Not much can stand in way of this Tank

FORT WORTH, Texas -- More than seven years before Tank Carder became a starting linebacker for TCU, he was lying in a hospital bed wondering whether he'd ever walk again.

Carder was recovering from serious injuries suffered in a car crash at the end of his seventh-grade year, when his mother sat beside him and posed a question she figured her 13-year-old son wouldn't know how to answer.

"I asked him, 'What are you going to do if you can't walk again?' " Marti Carder said. "Without even thinking, he said, 'Well, I guess I'll just have to join the Wheelchair Olympics.' That was just Tank. That was the way he was and still is."

Tank Carder, who now is busy with his No. 8 TCU teammates preparing to go on the road to face No. 16 BYU on Saturday, doesn't recall much from that day. He was headed to a crawfish boil at a friend's place in Sweeny, Texas, and he remembers the car swerving as he sat in the backseat. Carder said he was laughing because he thought his friend's sister, who was driving, was just playing around.

"The only other thing I remember was looking down the road and passing out," Carder said. "I woke up in the hospital."

The car struck a tree, and Carder, who was not wearing a seatbelt, was flung from his seat. He said the car ended up rolling on top of him.

He suffered a punctured diaphragm and a collapsed lung, broke his back in two places and needed two chest tubes.

"Oh, and I broke five or six ribs, too," Carder said.

He was in the hospital for six weeks and needed major work.

"There was a point where we thought we'd lose him," Marti Carder said. "He had massive internal injuries and was on blood thinners for a year. He made it through, but it wasn't easy."

Sports helped Tank Carder heal. He didn't know any other method of treatment. Doctors gave strict orders that he was not to play any contact sports. His parents insisted he stay in the athletic program because they didn't want him to lose his support group of friends. But Carder was miserable sitting on the sidelines. That's when his parents and coaches got the idea that Carder could kick.

"On kickoffs, I would kick, pick up the tee and run off the field," said Carder, who earned the nickname "Tank" because he was a large toddler. He's actually named after his father, Ricky, although no one in his family calls him anything but Tank. "One time, I was kicking an extra point and it was a fumbled snap, so I picked it up and ran it in. The coach was mad at me."

But those who knew Carder best weren't surprised by his bold dash into the end zone. He's craved competition since he was old enough to ride a bike, which, it turns out, was when he was all of 26 months old. He cruised around his neighborhood and caught the attention of a man who owned a BMX dirt track in town. He asked the Carders whether they thought their 4-year-old son might like to ride there sometime.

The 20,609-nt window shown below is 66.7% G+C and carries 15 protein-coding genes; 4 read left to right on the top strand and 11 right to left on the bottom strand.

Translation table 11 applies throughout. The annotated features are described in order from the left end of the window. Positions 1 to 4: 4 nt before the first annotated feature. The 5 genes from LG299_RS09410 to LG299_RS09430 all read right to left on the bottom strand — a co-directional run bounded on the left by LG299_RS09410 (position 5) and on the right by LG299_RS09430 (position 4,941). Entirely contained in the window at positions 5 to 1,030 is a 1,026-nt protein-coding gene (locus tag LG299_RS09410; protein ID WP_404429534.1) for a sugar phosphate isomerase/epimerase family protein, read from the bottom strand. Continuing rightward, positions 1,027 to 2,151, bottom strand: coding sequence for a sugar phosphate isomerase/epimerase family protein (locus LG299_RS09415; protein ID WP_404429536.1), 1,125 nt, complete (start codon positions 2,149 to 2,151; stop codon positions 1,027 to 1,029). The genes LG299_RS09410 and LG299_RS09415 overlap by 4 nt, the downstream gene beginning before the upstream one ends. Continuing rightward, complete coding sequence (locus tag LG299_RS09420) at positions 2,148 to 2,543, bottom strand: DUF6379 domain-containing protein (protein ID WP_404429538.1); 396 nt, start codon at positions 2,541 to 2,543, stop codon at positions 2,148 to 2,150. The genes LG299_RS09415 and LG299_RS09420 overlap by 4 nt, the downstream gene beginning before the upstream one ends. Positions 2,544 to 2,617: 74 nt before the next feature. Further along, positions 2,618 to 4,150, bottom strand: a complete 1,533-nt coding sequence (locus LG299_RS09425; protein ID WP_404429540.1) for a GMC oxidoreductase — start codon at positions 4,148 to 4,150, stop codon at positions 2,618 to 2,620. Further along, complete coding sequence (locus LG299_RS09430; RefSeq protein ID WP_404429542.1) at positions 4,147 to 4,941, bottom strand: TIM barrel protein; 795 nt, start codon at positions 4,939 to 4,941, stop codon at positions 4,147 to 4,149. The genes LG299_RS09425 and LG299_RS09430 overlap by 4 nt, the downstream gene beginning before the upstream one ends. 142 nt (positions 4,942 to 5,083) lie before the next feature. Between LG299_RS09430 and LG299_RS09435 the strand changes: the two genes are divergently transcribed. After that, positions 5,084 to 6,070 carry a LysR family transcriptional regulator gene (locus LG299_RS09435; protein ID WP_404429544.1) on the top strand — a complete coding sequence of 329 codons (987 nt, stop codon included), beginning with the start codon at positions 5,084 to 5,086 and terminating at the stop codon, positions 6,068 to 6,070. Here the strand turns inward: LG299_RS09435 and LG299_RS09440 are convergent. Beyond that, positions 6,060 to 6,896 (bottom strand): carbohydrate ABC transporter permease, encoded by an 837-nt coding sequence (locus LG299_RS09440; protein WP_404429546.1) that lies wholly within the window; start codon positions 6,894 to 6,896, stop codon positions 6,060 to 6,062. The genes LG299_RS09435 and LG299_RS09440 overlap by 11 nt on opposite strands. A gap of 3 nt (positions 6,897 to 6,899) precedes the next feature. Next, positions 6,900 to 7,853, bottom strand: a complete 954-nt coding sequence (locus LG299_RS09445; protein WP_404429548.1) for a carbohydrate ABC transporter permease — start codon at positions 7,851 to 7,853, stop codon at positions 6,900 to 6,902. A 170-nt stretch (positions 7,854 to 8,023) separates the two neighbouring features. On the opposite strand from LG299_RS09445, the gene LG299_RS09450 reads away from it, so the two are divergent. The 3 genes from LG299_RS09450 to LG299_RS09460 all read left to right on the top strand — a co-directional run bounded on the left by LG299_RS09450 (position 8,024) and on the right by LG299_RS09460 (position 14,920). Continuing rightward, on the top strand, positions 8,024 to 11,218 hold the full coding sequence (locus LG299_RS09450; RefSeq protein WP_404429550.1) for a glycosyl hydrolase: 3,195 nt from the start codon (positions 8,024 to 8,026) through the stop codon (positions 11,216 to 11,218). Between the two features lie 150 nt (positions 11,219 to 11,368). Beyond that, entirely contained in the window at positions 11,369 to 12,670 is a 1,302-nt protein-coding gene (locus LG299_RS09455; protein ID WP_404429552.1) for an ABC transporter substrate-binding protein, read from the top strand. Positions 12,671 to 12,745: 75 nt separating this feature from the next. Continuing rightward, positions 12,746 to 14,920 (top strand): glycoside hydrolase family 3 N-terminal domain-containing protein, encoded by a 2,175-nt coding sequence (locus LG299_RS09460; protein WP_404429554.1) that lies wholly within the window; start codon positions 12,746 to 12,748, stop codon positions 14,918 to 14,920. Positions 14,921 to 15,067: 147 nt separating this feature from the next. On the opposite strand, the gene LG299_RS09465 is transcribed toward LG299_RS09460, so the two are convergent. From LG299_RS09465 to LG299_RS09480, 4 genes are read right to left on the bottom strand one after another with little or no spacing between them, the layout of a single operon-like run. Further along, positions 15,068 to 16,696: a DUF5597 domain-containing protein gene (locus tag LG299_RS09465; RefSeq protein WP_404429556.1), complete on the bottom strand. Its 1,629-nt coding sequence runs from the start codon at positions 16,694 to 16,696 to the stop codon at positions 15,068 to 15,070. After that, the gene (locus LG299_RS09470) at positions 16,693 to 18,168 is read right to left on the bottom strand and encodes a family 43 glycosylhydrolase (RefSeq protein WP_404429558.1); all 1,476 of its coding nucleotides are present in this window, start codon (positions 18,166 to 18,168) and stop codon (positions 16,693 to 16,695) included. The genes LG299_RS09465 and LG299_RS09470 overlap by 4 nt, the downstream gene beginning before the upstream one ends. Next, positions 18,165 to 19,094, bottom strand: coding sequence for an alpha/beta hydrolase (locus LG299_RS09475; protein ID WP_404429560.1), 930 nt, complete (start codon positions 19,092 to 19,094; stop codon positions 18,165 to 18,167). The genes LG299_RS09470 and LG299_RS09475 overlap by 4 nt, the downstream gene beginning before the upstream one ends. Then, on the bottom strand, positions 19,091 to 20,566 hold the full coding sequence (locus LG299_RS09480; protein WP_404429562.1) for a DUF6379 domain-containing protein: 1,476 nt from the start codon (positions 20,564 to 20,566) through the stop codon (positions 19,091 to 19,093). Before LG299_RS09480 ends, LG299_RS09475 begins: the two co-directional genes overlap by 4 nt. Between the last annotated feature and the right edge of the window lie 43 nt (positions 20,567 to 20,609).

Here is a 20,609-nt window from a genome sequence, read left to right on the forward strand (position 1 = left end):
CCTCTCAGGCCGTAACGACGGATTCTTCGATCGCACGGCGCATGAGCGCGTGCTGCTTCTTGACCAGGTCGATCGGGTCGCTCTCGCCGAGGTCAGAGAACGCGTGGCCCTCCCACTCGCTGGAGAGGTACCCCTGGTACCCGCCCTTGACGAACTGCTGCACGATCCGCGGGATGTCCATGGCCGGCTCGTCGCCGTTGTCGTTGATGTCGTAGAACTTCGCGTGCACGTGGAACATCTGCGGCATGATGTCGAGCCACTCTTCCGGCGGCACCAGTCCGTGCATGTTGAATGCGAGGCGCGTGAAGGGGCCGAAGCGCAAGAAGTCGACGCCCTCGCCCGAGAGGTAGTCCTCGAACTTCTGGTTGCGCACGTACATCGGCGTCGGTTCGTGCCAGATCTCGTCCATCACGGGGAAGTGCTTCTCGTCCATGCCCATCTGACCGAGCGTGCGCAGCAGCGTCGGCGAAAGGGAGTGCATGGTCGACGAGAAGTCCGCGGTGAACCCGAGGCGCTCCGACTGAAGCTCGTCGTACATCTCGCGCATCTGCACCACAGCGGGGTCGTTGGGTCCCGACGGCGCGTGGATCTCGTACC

"He didn't realize Tank was only 2 then," Marti Carder said, chuckling at the thought. "But we took him down there shortly after that, and he took to it right away."

So much so that it became a part of his daily life. He competed in national and international events, and was routinely beating kids two and three years older. When he was 10, Tank Carder traveled all over the country -- his elementary school teacher had a map and put pins in all the places he went -- competing in two BMX divisions. He won an international competition in a small town outside Paris, France, and made a decision.

"I quit," Carder said. "I had seven national titles in the U.S. and won the world championships. I kind of got bored with it. I had to do it all summer and I didn't get to hang out with my friends or play basketball or football. I was ready to try something else."

He played football for one season before the accident and was a running back. When he was finally cleared for full contact in his sophomore season, he played some tight end, running back and quarterback while still kicking. But it was when he switched to linebacker that he really blossomed.

"I didn't even know they had switched me until the first day of two-a-days my junior year and coach told me to go to linebacker," said Carder, who continued to play a variety of positions, including punter and kicker, through his senior year. "That's where I've been since."

TCU was Carder's only solid Division I offer, and he wasted little time accepting coach Gary Patterson's offer when it came a few weeks before signing day. Carder, who backed up linebacker Jason Phillips last season, now is the starting weakside linebacker and an integral part of a young defense that heads to BYU trying to keep its hopes of a BCS bowl game alive. Carder is second on the team in tackles with 36, and has two sacks and a fumble recovery through the first six games.

"Tank is a guy that has turned out to be good at anything he's ever done," Patterson said.

Patterson expects Carder to get only better as he gets more experience. His teammates see a guy who works hard and takes his job seriously.

"Tank has come a long way," defensive end Jerry Hughes said. "He's transitioned into the player we hoped for. He's doing everything that needs to be done. He's in the film room, studying things and learning his position."

His mother isn't surprised by how far her son has come since that horrific car wreck.

"He's always done whatever it takes to reach his goals," Marti Carder said. "I'm his mom, so of course I think he's perfect. But he's a good kid who works hard and wants to get better. And he will."

Richard Durrett covers colleges for ESPNDallas.com. E-mail him at richard.durrett@espn3.com.